Kidney failure one of top causes of death

RENAL or kidney failure remains among the top 10 causes of morbidity and mortality in the country.

Nephrologists and medical experts who were trained in the diagnosis and management of kidney disease, said Friday the renal failure at its final stage is on the ninth spot out of the top 10 causes of death in the country.

Renal failure (formerly called renal insufficiency or chronic renal insufficiency) is a situation in which the kidneys fail to function adequately.

There are two forms: acute (acute kidney injury) and chronic (chronic kidney disease or CKD); either form may be due to a large number of other medical problems.

Philippine Society of Nephrologists-Mindanao Chapter secretary Dr. Franklin Guillano said in 2009 there were 407 patients in Davao Region who started renal replacement therapy while 18 patients underwent kidney transplants.

Nationwide, there are 8,708 patients who started their therapy in 2009, according to the Philippine Renal Registry in connection with the Department of Health (DOH).

However, Guillano said the figures “are only the tip of the iceberg” as the symptoms of renal failure are not easily felt by the patient.

“Chronic kidney failure is measured in five stages, which are calculated using a patient’s GFR, or glomerular filtration rate. Your GFR tells how much kidney function you have. It may be estimated from your blood level of creatinine. If your GFR falls below 30 you will need to see a nephrologist. Your kidney doctor will speak to you about treatments for kidney failure like dialysis or kidney transplant. A GFR below 15 indicates that you need to start one of these treatments. From Stage 1 to 4, mostly kasi hindi ito napapansin,” Guillano said in Friday’s Kapihan sa PIA media forum.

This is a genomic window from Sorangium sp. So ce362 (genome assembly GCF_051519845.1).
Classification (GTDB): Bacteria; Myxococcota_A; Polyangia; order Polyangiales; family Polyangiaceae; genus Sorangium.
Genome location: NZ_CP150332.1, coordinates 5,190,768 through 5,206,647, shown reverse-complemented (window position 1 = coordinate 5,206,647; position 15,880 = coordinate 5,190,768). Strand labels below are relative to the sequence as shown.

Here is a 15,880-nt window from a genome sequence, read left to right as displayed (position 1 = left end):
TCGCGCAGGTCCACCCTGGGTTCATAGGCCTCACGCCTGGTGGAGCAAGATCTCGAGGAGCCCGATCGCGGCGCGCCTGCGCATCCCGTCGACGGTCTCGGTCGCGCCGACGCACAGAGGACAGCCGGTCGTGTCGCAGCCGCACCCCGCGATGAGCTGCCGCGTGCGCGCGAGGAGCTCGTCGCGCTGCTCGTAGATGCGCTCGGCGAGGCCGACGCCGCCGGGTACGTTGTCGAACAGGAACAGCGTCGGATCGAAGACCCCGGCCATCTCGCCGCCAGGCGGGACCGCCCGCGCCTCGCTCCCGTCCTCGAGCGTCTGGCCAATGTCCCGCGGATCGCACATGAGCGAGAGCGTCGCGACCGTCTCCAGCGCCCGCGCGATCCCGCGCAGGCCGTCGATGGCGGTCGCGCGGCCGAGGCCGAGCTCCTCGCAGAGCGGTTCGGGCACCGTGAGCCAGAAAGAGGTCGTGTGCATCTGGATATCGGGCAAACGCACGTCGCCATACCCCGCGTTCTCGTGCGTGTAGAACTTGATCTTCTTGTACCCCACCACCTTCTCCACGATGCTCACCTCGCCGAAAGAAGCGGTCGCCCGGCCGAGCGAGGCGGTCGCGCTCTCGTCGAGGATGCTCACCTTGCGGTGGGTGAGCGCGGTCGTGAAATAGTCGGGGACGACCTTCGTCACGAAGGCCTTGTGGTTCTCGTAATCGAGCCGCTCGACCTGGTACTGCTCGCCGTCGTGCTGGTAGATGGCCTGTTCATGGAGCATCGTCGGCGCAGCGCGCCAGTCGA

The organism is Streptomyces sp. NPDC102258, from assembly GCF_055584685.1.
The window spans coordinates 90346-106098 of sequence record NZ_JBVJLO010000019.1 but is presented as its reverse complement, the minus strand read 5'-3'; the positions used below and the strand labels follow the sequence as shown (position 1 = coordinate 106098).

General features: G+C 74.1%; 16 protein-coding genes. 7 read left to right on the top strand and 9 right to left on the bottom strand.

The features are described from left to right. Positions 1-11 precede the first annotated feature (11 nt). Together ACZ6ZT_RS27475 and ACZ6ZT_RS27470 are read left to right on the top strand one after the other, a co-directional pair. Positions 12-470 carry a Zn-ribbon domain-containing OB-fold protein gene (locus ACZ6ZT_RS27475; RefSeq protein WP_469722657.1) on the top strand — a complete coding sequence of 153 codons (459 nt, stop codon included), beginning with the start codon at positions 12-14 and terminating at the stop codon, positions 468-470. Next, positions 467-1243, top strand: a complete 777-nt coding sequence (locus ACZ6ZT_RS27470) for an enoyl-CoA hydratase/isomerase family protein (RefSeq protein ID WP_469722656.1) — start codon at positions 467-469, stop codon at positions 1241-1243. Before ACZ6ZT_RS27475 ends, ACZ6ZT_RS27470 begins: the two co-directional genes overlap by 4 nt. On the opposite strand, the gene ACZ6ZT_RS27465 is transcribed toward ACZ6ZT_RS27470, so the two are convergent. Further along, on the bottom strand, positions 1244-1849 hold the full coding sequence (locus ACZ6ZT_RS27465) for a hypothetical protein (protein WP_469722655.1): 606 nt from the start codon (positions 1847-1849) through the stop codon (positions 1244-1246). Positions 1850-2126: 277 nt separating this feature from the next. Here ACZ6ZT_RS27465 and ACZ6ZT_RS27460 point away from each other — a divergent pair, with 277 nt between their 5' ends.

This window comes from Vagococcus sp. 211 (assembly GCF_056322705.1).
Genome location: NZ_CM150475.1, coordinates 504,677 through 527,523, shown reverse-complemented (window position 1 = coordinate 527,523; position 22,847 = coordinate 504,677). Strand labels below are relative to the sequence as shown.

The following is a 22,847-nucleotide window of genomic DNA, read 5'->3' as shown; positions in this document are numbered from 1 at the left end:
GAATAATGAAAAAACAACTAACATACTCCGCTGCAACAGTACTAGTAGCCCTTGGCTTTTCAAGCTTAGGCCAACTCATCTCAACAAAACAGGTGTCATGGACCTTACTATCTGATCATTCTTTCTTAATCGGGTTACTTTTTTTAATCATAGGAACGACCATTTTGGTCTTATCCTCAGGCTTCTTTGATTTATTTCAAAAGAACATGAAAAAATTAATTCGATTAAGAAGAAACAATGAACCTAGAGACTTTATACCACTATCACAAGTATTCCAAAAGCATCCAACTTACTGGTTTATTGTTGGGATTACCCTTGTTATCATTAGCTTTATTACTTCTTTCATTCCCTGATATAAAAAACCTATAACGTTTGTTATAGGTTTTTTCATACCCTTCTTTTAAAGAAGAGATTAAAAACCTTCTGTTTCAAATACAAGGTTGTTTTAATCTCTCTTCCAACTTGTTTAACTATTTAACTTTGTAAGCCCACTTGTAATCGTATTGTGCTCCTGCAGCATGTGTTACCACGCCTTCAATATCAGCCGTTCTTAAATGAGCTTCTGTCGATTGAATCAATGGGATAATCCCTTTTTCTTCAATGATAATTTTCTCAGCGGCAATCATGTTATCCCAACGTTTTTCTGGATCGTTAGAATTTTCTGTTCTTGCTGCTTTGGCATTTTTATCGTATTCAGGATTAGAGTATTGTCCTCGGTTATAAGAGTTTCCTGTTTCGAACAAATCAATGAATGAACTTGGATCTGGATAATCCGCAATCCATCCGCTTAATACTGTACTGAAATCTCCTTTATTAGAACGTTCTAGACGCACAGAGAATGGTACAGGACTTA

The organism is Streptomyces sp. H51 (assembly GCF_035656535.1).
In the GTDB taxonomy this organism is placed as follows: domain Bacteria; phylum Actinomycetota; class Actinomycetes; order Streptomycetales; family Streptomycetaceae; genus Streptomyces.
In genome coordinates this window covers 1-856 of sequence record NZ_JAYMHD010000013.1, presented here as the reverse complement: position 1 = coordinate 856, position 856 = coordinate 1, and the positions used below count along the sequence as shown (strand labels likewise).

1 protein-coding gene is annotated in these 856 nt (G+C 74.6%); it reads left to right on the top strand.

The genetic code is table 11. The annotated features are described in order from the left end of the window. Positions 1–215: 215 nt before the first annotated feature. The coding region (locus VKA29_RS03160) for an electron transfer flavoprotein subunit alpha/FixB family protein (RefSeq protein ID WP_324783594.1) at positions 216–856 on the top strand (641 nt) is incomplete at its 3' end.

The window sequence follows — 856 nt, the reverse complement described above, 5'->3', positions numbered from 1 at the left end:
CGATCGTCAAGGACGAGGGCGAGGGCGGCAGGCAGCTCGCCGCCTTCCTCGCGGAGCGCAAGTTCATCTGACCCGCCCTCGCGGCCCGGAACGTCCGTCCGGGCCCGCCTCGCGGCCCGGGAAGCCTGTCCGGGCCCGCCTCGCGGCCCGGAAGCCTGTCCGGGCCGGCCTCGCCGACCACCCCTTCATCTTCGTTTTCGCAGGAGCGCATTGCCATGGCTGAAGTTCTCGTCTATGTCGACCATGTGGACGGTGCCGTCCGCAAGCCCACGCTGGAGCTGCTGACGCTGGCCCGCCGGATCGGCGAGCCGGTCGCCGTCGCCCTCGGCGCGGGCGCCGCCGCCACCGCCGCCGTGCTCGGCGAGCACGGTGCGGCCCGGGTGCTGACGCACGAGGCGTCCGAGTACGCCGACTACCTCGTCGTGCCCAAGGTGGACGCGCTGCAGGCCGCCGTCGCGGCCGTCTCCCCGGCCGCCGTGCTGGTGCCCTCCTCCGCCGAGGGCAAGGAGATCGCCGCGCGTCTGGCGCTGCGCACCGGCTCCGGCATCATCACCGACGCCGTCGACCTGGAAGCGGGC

Dr. Michael Jonathan Latayan, diplomat of the Philippine Board of Urology, said at Stage 1, there is kidney damage with normal or increased GFR. The kidney is 90 percent functional and with screening and chronic kidney disease risk reduction, further development may be avoided.

At Stage 2, there is kidney damage with mild decrease in GFR and the kidney is 60-89 functional.

At Stage 3, there is moderate decrease in glomerular filtration rate and the kidney is 30 to 59 percent.

At Stage 4, there is severe decrease in GFR and the kidney is 15 to 29 functional.

By Stage 5, there is kidney failure. The kidney is 15 percent functional. A replacement therapy (dialysis or transplantation) is highly advised.

“Patients in Stages 4 and 5 usually require preparation of the patient towards active treatment in order to survive. Stage 5 CKD is considered a severe illness and requires some form of renal replacement therapy (dialysis) or kidney transplant whenever feasible,” Guillano said.


A kidney transplant recipient, Pastor Ronaldo Flores also recalled his experience in suffering from renal failure and described this as “nightmarish”.